SAINTS

SEPT. 3: ST. GREGORY THE GREAT

(540–604)               
When Gregory was born, Italy had been suffering from the reconquest of the peninsula by Justinian, the emperor who ruled from Constantinople.
In 568, the Lombard invasion caused many more years of war and suffering. Strongmen rose in various regions seized power without care for the good or goods of regular citizens. Popes took on more temporal roles in preserving stability and peace.
Gregory came from a pedigreed family with a long history and extensive property in Rome and Sicily. Pope Felix III (reigned 483–492), was his great-great grandfather, and Pope Agapetus I (535–536) also may have been a relative. Gregory’s father was an official and Gregory, himself became an urban prefect. When Gregory’s father died, his mother and three of his aunts entered religious life.
Gregory was well educated for his time. He may have studied law, but a lifelong conflict between his personal desire for contemplative purity and the public duty to serve others in the “pollution” of worldly affairs led him to join monastic life in 574. Gregory established, on family property on the Caelian Hill of Rome, a monastery dedicated to St. Andrew. He founded six more monasteries on family estates in Sicily but retained sufficient property to make later endowments to the church.
In 579 Pope Pelagius II made Gregory a deacon, sending him as apocrisiarius (legate) to Constantinople. There Gregory lobbied for aid against the Lombards. In 590 Gregory succeeded Pelagius II, who had succumbed to the plague that swept Rome that year. According to tradition, Gregory led a penitential procession to Santa Maria Maggiore during that plague; a vision of the archangel Michael atop Hadrian’s Tomb (now the Castel Sant’Angelo) convinced him that Rome would be spared. Today a statue on the Castel Sant’Angelo depicts Michael replacing his sword in its scabbard.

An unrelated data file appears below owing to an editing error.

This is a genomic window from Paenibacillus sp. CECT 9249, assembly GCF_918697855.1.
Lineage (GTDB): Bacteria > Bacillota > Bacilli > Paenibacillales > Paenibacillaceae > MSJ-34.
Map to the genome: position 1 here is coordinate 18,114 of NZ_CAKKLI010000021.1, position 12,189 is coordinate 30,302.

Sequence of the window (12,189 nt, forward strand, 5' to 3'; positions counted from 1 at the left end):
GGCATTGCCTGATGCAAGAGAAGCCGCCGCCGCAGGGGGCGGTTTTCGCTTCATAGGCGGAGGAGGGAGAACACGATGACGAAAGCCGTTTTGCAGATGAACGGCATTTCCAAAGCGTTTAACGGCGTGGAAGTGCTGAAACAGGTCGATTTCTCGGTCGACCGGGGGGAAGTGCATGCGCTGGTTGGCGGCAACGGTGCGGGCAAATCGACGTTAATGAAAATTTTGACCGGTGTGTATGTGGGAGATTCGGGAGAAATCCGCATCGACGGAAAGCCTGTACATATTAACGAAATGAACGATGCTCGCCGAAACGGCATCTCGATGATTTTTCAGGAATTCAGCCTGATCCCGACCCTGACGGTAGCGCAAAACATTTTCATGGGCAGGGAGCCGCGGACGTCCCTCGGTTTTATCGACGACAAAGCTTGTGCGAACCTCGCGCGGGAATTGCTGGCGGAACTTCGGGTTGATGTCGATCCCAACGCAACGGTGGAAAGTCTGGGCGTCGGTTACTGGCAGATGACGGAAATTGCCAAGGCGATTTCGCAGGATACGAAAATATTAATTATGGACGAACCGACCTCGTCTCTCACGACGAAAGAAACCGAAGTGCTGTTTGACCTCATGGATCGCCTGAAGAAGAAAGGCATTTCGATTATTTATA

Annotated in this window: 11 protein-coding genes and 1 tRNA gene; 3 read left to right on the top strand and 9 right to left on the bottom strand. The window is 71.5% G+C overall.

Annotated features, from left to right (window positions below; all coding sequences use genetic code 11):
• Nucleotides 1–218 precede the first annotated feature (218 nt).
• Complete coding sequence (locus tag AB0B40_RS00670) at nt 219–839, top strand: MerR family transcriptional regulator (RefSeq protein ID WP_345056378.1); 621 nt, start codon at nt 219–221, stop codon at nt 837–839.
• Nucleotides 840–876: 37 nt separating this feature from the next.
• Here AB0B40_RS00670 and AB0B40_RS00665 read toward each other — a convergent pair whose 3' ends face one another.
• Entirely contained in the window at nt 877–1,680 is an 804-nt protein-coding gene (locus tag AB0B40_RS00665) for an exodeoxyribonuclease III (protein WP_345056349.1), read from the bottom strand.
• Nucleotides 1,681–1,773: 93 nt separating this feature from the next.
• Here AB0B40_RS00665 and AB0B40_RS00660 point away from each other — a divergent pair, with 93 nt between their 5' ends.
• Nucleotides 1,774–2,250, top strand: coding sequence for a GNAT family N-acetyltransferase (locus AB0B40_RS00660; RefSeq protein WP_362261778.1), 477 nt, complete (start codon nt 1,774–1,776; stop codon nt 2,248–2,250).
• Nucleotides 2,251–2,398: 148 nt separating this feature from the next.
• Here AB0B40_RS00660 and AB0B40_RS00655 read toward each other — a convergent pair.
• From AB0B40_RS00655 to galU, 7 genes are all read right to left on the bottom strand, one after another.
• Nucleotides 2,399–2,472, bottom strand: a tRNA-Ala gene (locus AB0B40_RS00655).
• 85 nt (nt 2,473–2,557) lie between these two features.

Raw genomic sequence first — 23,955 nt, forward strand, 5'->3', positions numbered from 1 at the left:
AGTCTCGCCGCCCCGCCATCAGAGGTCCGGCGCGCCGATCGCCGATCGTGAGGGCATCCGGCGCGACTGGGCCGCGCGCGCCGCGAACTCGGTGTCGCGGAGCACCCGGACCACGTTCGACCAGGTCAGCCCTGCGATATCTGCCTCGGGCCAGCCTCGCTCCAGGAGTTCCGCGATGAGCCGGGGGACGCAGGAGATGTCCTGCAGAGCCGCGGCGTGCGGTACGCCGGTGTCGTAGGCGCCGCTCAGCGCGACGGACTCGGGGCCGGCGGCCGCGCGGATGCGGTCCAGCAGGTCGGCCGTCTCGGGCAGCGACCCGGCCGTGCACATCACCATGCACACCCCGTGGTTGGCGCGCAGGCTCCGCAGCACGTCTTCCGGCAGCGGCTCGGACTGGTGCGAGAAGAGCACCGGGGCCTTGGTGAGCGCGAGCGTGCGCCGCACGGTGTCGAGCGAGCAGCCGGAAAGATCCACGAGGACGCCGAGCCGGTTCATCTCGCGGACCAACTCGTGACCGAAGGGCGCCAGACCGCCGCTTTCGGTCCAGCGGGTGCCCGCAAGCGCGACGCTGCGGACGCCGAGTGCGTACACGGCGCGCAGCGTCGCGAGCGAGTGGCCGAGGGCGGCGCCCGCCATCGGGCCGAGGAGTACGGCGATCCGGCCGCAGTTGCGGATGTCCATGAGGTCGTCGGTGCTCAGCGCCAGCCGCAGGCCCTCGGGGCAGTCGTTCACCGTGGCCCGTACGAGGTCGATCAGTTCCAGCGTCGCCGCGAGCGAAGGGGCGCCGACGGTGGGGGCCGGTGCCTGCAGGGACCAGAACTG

As pope, Gregory constantly walked a tightrope between the Lombards and the Byzantine government that represented Constantinople from Ravenna in northeastern Italy. He planned military attacks, paid ransoms and successfully warded off two Lombard invasions of Rome.
He strengthened his subjects by feeding them and repairing aqueducts to the city. He finally succeeded in a peace with the Lombards through his relationship with the Catholic wife of the king of the Lombards. Of course, that did not endear him to the Byzantines.
The emperor recognized the Holy See as a power ordained by God but generally did not defer to the pope. Gregory, on the other hand was constrained to carry out laws to which he objected. Traditionally, the patriarch of Constantinople represented imperial orthodoxy encompassing the entire Christian empire, and he was thus deserving of the title “ecumenical.” Gregory believed that the title offended the equity of all bishops and ignored Rome’s primacy as the heir of St. Peter, whose moral power was needed to ratify councils and discipline members of the church.
For Gregory true holiness lay in humility and referred to himself as the “servant of the servants of God.” A succession of emperors supported the patriarch, and the long-standing rivalry between Rome and Constantinople continued.
In an implicitly divided empire, Rome stood supreme in the West and Constantinople in the East. Gregory felt that divine providence had subjugated the Germanic people to the Christian emperor and made extra efforts in the pastoral care of them.
The net effect was to raise the profile of Rome in their eyes. He built ties to the Spanish court and to the French queen and asked for support in St. Augustine’s missions in Great Britain. He also succeeded in consolidating 42 vacated episcopal sees in the south of Italy where Lombards had wrought particular devastation. His good management of land and assets in that area made possible the aid he provided to the poor and less fortunate.
Some of Gregory’s policies would be politically incorrect today. He did tolerate slavery, as a fact of God’s dispensation bestowed on humanity after the Fall, and he believed that humble obedience was required by God. He insisted in his letters that Jewish creditors were not to be defrauded, oppressed or vexed unreasonably because they were protected by Roman law; however, he nevertheless believed that biblical prophecy foretold their conversion, and he adopted polices of “persuasion” that harmed Jews economically. Yet, Gregory’s moral theology shaped medieval spirituality and in his writings offered a practical wisdom for the Christians of his day.
Adapted by A.J. Valentini